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Has Advanced Micro Devices, Inc. (AMD) Stock Finally Run Out of Gas?

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For a company whose sales grew 20% year-over-year in its latest quarterly report, Advanced Micro Devices, Inc. (NASDAQ: AMD ) is going nowhere fast. Gaming, crypto-currency mining and the promise of cloud sales propelled AMD stock from a 2016 low of under $2 per share to its current price of around $13 per share.

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But the stock has stalled out, and there are many theories as to why. As InvestorPlace contributor Lucas Hahn notes, the company lacks profits. James Brumley notes that many analysts are growing bearish. Meanwhile, Luke Lango simply calls Advanced Micro Devices maxed out.

All this may be true. I have noted in the past there seems to be too much hype around AMD stock and I suggested in April there was more risk than reward in it. Since I wrote that last piece, the shares are down 10%.

But all guesses on the reasons for Advanced Micro Devices' gyrations are wrong.

The Real Story Behind AMD Stock

The main reason for the current selling pressure on AMD stock is the state-owned Mubadala Investment fund of Abu Dhabi.

The fund has dumped big blocks of shares twice this year. It had been the largest shareholder of the company, a stake going back all the way back to 2007. Its most recent sell-off represented 3.9% of AMD's entire float , a 40 million share block that should, when you look at Advanced Micro Devices' own reports, make it the second-largest holder, on a level consistent with the mutual fund companies that hold it passively for their U.S. investors.

That, however, is not your all-clear signal. Mubadala also owns 75 million warrants to buy more shares, which along with its remaining 57 million share stake means it's still the largest owner, by a wide margin.

When it first bought into the company in 2007, AMD was strapped for cash after buying Canadian graphics company ATI, and the shares were about to fall off a cliff, losing half their value over the next six months.

Mubadala spent $750 million on the original stake, and Reuters has calculated it took in about $1.1 billion on the two share sales it made this year, while continuing to hold a stake that, according to my own calculations and Reuters' figures, should be worth another $1.7 billion.

Mudabala has been patient, and it has earned its profit, but it apparently needs to get out now. That's what I call selling pressure.

The Rest of the Story

The rest of the Advanced Micro Devices story remains what it has been.

The company's sales continue to grow, spurred by the purchases of crypto-currency miners and gaming graphics cards that can compete against those of Nvidia Corporation (NASDAQ: NVDA ).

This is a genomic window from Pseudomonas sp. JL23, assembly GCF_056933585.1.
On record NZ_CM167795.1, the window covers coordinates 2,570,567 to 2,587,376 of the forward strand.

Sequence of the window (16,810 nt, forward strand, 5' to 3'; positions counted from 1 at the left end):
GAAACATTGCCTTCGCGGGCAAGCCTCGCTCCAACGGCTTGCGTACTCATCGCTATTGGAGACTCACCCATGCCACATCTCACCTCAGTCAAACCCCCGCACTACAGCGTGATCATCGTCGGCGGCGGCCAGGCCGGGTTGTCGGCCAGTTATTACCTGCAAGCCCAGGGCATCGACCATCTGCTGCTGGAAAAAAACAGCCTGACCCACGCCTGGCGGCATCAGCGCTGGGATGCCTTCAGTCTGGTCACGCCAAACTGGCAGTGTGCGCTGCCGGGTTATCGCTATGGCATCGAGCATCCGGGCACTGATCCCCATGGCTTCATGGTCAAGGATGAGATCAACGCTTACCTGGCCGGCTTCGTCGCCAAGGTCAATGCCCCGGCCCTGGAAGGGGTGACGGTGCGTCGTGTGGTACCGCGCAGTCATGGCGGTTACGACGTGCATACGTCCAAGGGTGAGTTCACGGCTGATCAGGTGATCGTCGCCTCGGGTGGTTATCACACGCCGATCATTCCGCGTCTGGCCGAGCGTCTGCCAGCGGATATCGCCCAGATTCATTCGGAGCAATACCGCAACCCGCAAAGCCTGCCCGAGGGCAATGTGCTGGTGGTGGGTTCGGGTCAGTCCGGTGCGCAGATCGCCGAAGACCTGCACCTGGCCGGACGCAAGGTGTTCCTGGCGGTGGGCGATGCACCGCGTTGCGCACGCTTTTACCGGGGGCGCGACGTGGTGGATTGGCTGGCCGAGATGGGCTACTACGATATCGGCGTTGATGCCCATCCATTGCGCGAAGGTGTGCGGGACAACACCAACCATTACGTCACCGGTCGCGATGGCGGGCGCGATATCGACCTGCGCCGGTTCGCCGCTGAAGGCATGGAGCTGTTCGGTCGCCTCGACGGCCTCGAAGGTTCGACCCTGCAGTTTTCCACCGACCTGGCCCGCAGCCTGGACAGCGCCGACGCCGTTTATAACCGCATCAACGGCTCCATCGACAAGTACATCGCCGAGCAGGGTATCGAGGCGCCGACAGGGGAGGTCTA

There remain analysts who are bullish on AMD stock's prospects and these include Bret Kenwell, who says it still pays more to be a buyer of the shares than a seller.

But traders should always look at a company's own summary of who its owners are , and ask whether there are weak hands there, before plunging. Abu Dhabi is on the Saudi side in the current battle over its neighbor Dubai, and Dubai's relative independence from the Saudi political line. There could be more reasons to sell down the road.

Bottom Line on Advanced Micro Devices

Most of the recent action on AMD stock has nothing to do with the company's financial performance, or its technology. Advanced Micro Devices chips are increasingly competitive with Intel Corporation (NASDAQ: INTC ) and NVDA, and its balance sheet should continue to look better as its assets become worth more.

The question for investors is how long Advanced Micro Devices can continue to barrel ahead before Intel delivers the kind of hammer blow it's capable of, with faster CPUs and graphic designs that blow AMD's current efforts out of the water. The company remains less than one-tenth Intel's size, by sales, and while Intel takes time to move, it does move.

My guess is that Mudabala will exit, Intel will move, and AMD stock will seem to stabilize for the next several months, but if you have a profit in the stock, this might be a good time for you to take it.

Dana Blankenhorn is a financial and technology journalist. He is the author of the historical mystery romance The Reluctant Detective Travels in Time , available now at the Amazon Kindle store. Write him at danablankenhorn@gmail.com or follow him on Twitter at @danablankenhorn . As of this writing, he owned no shares in companies mentioned in this article.

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The views and opinions expressed herein are the views and opinions of the author and do not necessarily reflect those of Nasdaq, Inc.


The views and opinions expressed herein are the views and opinions of the author and do not necessarily reflect those of Nasdaq, Inc.

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